Vasishtaputra Pulamayi or Pulamayi II ruled for 28 to 29 years. However there is a prolonged controversy among historians regarding the chronology of Pulamayi's ascension to the throne. Bhandarkar has suggested that Gautamiputra and Pulamayi ruled jointly for several years according to the Nasik Prasasti, however Dr. D.C Sirkar refutes this interpretation of Nasik Prasasti. Dr D.C Sirkar puts forth that Pulamayi II or Vasishtaputra Pulamayi ascended the throne only after the death of his father, Gautamiputra Satakarni. Apart from these, there is also a keen controversy among the scholars about the conquest made by Pulamayi II. Dr. H.C Roychowdhury himself doubted the inclusion of the Bellary district in the territory of the Sattavahanas by Pulamayi II. According to Roychowdhury the coins and inscriptions from which the story about the conquests of Pulamayi is known, has no supporting evidences. Dr. Gopalachariya has however suggested that the coins of Pulamayi testify the naval power of the Sattavahanas and their expanding maritime trade.
Pulamayi II though formed a vast and formidable Sattavahana kingdom, yet he had to contest against the Saka adversary, Rudramana in the north. Although Pulamayi had suffered defeats in the hands of the Saka chief, Rudramana in the north, yet Pulamayi retained his hold over the entire kingdom of Maharashtra and Andhra. The Junagarh Inscription vividly describes the relation and struggle between the Saka chief in the north and the lord of Deccan, Pulamayi. The first battle between Rudramana, the Saka king and Pulamayi II, the Sattavahana king, took place in 150 A.D. According to the Junagarh inscription, Rudramana defeated the Sattavahana king Pulamayi twice but did not destroy him completely, owing to his familial relationship with him. The Kanheri tank inscription depicts that Pulamayi II was the husband of Rudramana's daughter. Hence the Saka ruler refrained from destroying the Deccan lord completely.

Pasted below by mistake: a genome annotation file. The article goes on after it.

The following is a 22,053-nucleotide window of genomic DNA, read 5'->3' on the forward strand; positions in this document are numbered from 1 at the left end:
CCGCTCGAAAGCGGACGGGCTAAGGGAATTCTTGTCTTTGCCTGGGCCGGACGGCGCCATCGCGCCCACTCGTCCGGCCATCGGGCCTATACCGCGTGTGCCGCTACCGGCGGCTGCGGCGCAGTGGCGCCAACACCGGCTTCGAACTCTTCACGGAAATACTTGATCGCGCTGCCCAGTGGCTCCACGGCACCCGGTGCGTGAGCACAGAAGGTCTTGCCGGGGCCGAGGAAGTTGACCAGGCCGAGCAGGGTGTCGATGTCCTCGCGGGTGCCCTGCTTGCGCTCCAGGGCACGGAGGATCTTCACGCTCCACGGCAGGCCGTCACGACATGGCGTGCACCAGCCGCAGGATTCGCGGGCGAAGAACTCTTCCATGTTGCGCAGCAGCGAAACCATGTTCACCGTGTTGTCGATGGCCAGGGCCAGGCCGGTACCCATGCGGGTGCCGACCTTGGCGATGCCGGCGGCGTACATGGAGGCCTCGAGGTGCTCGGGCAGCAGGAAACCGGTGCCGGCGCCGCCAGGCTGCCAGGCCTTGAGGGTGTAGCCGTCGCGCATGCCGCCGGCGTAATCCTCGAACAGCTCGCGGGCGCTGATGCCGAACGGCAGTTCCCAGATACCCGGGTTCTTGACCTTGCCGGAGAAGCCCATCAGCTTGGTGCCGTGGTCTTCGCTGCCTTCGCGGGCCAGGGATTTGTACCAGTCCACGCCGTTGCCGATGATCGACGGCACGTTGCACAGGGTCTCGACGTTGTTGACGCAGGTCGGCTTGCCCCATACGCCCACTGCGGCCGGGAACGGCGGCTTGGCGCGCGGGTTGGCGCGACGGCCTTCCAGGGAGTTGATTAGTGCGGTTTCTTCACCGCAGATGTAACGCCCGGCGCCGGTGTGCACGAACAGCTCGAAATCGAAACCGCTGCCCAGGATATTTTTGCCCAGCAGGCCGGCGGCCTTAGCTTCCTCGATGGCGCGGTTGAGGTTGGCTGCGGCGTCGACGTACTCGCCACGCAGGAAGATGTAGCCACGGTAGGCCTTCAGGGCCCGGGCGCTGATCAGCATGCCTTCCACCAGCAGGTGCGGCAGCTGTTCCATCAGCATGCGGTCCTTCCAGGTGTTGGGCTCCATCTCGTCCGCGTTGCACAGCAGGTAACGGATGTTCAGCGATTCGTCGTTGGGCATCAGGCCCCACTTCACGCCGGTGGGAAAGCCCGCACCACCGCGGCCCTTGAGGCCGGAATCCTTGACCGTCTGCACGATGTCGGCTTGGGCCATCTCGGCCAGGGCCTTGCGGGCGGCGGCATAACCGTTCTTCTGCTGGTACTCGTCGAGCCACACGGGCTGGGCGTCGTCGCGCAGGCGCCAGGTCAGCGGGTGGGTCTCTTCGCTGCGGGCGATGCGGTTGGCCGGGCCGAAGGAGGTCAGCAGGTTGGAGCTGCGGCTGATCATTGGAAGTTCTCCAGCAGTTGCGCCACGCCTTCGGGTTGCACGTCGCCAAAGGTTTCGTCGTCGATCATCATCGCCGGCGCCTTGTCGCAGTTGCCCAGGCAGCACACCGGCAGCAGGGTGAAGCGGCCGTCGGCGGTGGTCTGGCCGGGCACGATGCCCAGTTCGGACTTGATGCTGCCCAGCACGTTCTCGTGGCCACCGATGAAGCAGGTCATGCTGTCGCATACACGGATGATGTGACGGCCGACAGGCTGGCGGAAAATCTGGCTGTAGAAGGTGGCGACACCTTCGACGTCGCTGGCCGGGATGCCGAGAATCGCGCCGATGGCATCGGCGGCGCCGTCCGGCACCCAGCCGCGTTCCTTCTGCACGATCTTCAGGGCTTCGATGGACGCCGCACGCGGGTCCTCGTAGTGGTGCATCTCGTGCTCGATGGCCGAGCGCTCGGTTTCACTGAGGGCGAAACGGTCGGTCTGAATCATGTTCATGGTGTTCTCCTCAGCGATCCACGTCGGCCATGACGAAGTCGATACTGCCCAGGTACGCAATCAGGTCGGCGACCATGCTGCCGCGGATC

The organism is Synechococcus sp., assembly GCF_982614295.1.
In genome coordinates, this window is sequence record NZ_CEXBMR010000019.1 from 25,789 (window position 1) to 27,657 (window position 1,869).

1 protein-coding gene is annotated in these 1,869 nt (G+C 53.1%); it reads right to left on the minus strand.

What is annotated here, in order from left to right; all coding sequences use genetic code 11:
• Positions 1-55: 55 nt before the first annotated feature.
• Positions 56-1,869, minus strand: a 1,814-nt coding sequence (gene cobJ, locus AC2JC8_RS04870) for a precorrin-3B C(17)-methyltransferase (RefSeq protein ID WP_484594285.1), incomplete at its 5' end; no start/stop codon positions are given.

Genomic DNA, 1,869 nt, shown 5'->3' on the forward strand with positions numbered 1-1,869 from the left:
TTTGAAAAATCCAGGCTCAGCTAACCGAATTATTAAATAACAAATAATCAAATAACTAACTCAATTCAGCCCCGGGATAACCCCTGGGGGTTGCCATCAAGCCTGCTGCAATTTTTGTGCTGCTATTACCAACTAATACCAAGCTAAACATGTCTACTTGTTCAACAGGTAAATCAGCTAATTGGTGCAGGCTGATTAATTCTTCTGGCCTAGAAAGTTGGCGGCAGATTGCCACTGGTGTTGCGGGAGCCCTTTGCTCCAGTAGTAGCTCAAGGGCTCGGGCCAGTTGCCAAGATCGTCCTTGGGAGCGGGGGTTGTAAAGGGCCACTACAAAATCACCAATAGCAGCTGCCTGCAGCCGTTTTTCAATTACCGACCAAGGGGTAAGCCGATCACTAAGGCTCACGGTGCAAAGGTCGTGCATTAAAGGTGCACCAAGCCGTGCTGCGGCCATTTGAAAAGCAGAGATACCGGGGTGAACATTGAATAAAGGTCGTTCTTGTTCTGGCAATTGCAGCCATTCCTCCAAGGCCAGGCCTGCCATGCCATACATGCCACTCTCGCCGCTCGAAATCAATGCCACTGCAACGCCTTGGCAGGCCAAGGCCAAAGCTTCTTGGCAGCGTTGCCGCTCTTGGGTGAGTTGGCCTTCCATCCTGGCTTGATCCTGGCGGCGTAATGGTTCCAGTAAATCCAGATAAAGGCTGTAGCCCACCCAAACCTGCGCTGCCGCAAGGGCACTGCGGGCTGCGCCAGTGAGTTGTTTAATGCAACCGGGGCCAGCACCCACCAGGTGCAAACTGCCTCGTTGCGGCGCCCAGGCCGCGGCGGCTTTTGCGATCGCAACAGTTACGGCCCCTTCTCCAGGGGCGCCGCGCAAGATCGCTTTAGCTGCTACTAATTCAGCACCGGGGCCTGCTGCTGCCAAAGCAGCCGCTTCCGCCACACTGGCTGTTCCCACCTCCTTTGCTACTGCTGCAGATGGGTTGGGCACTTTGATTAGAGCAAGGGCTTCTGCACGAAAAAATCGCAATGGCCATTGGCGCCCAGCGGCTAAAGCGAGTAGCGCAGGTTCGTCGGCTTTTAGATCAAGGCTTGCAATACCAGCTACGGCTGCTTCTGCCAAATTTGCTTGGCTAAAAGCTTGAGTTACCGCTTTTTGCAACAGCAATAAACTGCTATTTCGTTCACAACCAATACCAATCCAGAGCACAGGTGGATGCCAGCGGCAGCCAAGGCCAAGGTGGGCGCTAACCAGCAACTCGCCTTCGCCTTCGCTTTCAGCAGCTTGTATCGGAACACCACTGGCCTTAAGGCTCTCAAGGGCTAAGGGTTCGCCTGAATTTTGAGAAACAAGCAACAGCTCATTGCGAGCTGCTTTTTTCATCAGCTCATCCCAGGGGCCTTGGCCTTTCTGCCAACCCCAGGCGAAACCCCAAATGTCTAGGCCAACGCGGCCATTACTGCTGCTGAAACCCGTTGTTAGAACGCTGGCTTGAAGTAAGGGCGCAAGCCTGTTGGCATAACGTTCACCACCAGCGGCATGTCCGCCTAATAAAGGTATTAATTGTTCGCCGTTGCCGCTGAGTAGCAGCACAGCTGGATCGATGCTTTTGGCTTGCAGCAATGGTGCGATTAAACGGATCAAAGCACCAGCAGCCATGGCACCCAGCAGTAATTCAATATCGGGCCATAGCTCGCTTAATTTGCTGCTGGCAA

Pulamayi, one of the great kings of the Sattavahana dynasty failed to retrieve the fallen fortune of the Sattavahanas as long as Rudramana was alive. Vasishtaputra Pulamayi consolidated the entire Sattavahana kingdom in the Deccan region and established his capital at Pratisthana or Paithan. He founded the town called Navanagara and assumed the title of Navanagaraswami. As a king Pulamayi followed in the footsteps of his father Gautamiputra Satakarni and worked for pubic welfare. He was tolerant towards other religious creeds. The Karle inscription mentions the donations he had made to the Buddhists. Apart from these, the Sattavahana navy was strengthened under Pulamayi II. Maritime trade and overseas colonisation achieved a great impetus under him. Moreover he reconstructed and enlarged the Amaravati Stupa. Pulamayi's reign witnessed a thriving economic prosperity throughout the country.
Vasishtaputra Pulamayi or Pulamayi II though could not attain great heights like his father Gautamiputra Satakarni, yet he was a mighty conqueror and a benevolent ruler. He made a formidable Sattavahana Empire, encompassing nearly the whole of south India and was known as "Lord of Deccan" throughout his reign.
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